Opinion: China-U.S. Relations: No Big Bumps With Trump
Relations between China and the United States under the Donald Trump presidency have appeared to proceed with very few real glitches. The U.S. has maintained its “One China” policy. Beijing and Washington came up with a 100-day plan to address differences over trade and investment issues. The two sides are not openly quarreling about dealing with North Korea under the United Nations framework. And the United States sent a delegation to China’s “Belt and Road” forum in early May.
Trump’s decisions to dispatch U.S. naval ships through the South China Sea and sell arms to Taiwan may seem to some observers to spell trouble. But those are in many ways routine moves, and it would have been odd for the Trump administration not to have taken those steps.
The Trump team has quietly dropped naming China a currency manipulator. It has not levied a punitive import tariff on made-in-China products, as candidate Trump repeatedly promised. Those policies would have been controversial within the U.S. and beyond. Had the administration chosen to stay true to their word prior to assuming Trump’s formal position, on either account, there would have been few checks against those moves, certainly not from China.
Trade and investment are the single most tangible forces in Sino-U.S. engagement. Both Beijing and Washington thus far see it in their interests to keep their bilateral relationship on a stable and predictable path. Though there was no joint news conference after the recent Comprehensive Economic Dialogue between the two sides, being candid about differences is precisely what it takes to eventually reach agreements acceptable to both sides.
What happens next is much harder to predict.
Although some in China borrowed the “black swan” analogy to describe Trump’s election victory, China did not experience the same level of social and cultural shock at his win as U.S. and Western society more broadly. (A proverbial “black swan” describes a major event that comes as a surprise, and which is rationalized after the fact.) Familiarity with Hillary Clinton, Trump’s competitor, meant that Chinese expectations of smooth sailing in the relationship after 2016 were low.
In hindsight, the Xi-Trump summit in Florida in early April injected a much-needed dose of stability to the relationship. The most significant outcome was the announcement of an agreement to manage differences in the relationship, including thoroughly restructuring the all-of-government “Strategic and Economic Dialogue” into four more-focused dialogues. The meeting bought much-needed breathing space.
As time has passed, it has become clear to China that on hard security issues, the geo-strategic establishment in Washington continues to be in charge, regardless of who’s president.
The U.S. military operates by its own calendar. Take the deployment of the Terminal High Altitude Area Defense (THAAD) anti-ballistic missile system in South Korea. The turmoil of South Korea’s presidential transition was no obstacle to its deployment since the system is owned and operated by the U.S. military. Never mind the simple fact that ordinary artillery fire is sufficient for North Korea to cause immense damage — and psychological chaos in the age of live television — to South Korea.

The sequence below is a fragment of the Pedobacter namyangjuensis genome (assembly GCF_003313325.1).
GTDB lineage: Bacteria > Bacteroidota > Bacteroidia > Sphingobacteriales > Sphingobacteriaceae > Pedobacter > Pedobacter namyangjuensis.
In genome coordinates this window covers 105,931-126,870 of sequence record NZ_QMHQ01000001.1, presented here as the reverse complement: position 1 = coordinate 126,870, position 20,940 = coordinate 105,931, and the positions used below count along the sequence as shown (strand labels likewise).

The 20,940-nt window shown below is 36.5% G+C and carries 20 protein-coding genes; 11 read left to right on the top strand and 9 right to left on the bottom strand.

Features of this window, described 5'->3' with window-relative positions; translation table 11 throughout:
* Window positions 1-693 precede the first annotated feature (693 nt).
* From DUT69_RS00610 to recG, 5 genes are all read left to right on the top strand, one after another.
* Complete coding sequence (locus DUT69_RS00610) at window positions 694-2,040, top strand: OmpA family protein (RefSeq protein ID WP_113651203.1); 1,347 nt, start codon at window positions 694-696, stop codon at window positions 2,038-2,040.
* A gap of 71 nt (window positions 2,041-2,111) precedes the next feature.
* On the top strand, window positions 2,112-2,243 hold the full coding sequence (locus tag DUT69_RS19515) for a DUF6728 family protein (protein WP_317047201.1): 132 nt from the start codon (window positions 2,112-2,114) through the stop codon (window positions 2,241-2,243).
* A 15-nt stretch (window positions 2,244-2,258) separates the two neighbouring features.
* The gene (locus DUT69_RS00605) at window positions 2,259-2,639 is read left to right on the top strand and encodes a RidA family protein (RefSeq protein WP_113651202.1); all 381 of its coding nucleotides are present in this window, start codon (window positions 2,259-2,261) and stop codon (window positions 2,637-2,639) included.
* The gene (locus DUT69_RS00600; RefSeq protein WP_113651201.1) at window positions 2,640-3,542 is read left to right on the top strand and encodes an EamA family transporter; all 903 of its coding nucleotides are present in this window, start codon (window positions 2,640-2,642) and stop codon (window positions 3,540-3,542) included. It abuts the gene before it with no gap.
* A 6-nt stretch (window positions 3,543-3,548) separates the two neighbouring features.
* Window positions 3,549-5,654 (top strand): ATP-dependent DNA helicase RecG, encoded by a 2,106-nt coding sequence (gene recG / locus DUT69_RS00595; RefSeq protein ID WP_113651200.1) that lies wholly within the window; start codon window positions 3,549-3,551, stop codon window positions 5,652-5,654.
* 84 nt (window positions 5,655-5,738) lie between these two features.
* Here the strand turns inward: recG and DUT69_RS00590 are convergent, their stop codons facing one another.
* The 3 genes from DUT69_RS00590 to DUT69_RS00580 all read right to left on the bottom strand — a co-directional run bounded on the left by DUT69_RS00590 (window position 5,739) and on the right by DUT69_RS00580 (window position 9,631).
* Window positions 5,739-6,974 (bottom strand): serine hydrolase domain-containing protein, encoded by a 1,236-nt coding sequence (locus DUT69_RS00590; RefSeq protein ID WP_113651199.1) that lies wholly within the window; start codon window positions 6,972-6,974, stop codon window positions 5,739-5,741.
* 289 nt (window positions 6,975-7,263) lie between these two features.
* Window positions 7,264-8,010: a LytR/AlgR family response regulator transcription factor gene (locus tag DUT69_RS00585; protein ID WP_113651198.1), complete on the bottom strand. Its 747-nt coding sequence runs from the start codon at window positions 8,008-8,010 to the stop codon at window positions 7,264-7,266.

As for Trump’s overall security policy toward Asia, some Chinese observers wondered whether Trump would continue Obama’s “pivot” or rebalancing strategy by another name. Judging by the messaging in Trump’s first formal trip abroad (to Saudi Arabia before heading on to a routine NATO meeting) and other gestures of reassurance to U.S. allies, the question is closed. Continuity is the rule for Washington’s military involvement in Asia.
Trump has repeatedly lumped North Korea into his handling of the bilateral relationship with China. China is arguably to blame for letting itself be cast as having a singularly consequential role in Pyongyang. While Trump is betting on using North Korea to increase pressure on Beijing, his real goal is concessions from China, and a change in North Korean behavior may well be of secondary interest to him.
This tactic risks complicating security in the entire region. The North Korean regime is the only party that stands to benefit from the ongoing state of affairs — as it can afford to ignore either protests against its thumbing its nose at the international community or invitations to negotiate with it — and concentrate on developing its nuclear weapons and intercontinental missile programs. When South Korea and Japan are convinced that North Korea has crossed the threshold in developing its nuclear capacities, there is no guarantee that they will heed U.S. advice to stay non-nuclear, assuming that to be the U.S. preference. These outcomes risk Northeast Asian security stability.
Trump has undoubtedly let North Korean behavior drive a wedge between Washington and Beijing. His team will have to find a creative way to climb down on that, and it is unclear how much sympathy he can expect from China in the process.
Yet there remains a good deal of resilience in bilateral ties between China and the U.S. The evolution of the relationship has always been eventful but also of its nature far from fatal.
Zha Daojiong is a professor of international political economy at the School of International Studies, Peking University.
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